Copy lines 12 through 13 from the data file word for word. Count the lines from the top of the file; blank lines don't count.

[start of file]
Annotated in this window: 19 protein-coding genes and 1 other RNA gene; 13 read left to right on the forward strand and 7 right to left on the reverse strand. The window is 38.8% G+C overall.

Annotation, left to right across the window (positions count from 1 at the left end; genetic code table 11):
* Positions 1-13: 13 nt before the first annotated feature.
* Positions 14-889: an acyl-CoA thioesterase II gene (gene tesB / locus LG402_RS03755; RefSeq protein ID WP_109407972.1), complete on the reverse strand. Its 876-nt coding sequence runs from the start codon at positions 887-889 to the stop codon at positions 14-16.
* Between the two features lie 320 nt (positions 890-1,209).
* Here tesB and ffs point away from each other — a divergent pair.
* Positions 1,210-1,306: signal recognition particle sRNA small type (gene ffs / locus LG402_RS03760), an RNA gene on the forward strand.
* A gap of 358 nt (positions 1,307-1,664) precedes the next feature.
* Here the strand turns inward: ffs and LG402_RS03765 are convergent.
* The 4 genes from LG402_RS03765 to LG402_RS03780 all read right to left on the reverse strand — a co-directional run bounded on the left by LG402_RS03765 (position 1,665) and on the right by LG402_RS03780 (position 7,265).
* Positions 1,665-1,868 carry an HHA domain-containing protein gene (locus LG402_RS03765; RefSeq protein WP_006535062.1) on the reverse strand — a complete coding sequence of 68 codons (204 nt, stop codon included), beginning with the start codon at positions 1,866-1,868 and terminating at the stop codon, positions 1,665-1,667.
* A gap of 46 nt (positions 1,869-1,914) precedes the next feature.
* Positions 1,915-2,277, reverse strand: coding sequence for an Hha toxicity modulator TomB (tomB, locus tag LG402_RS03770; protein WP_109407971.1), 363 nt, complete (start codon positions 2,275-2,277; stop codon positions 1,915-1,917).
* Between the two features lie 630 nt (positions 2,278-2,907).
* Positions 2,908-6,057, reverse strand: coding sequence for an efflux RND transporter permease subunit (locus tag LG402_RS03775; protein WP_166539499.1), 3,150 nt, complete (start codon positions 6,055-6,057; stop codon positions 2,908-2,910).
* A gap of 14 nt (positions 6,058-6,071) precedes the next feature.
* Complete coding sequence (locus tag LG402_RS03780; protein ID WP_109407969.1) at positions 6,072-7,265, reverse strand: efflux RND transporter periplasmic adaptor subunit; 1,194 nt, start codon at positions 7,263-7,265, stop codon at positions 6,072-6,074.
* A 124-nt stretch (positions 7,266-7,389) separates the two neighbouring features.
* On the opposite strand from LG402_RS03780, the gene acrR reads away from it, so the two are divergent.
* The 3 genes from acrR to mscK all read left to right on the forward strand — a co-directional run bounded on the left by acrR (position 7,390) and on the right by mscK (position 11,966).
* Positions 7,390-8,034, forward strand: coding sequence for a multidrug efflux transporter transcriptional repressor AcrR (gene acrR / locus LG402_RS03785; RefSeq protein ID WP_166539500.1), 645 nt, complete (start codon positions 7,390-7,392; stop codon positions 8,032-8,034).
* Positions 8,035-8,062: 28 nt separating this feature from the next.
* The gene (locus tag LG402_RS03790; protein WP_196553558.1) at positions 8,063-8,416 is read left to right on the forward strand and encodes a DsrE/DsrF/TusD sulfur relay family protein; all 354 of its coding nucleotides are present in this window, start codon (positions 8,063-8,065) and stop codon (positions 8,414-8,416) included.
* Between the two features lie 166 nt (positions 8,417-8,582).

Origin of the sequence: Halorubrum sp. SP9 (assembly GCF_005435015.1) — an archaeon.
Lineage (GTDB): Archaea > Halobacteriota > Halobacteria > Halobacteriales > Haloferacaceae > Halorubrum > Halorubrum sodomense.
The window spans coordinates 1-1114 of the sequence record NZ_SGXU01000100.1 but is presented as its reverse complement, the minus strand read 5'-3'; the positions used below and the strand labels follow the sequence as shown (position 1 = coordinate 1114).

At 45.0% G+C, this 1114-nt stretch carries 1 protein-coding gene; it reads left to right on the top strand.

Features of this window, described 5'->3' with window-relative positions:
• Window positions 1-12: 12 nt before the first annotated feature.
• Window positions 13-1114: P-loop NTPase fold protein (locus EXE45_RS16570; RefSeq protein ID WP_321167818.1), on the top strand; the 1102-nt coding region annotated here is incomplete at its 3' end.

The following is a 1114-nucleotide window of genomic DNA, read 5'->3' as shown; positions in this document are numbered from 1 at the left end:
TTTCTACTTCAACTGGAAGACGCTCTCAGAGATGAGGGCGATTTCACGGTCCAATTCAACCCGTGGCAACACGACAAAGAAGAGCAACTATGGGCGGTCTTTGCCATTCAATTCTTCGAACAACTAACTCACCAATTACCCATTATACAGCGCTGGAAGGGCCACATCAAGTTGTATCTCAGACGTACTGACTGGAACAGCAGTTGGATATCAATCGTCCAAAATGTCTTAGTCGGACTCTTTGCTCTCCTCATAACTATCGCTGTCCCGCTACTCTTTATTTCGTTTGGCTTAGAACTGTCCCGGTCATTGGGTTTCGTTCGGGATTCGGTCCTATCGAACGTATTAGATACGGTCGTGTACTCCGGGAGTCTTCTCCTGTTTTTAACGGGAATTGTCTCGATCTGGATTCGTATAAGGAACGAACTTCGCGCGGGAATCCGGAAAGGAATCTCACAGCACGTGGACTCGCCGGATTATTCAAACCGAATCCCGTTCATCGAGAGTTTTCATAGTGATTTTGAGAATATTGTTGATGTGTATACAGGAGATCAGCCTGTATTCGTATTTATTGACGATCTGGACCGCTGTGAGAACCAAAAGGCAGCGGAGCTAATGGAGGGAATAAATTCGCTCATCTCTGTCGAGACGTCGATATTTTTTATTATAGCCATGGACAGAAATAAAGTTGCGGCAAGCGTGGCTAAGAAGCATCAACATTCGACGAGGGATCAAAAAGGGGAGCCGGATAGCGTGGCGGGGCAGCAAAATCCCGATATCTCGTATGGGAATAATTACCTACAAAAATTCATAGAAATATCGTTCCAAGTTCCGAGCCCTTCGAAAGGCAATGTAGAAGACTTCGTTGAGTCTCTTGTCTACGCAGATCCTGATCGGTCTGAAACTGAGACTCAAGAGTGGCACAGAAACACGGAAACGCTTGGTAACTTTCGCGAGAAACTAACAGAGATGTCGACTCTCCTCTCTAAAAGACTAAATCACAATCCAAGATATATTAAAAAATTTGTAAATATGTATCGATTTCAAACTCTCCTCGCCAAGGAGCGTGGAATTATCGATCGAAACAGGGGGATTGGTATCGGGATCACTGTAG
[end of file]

* A gap of 46 nt (positions 1,869-1,914) precedes the next feature.
* Positions 1,915-2,277, reverse strand: coding sequence for an Hha toxicity modulator TomB (tomB, locus tag LG402_RS03770; protein WP_109407971.1), 363 nt, complete (start codon positions 2,275-2,277; stop codon positions 1,915-1,917).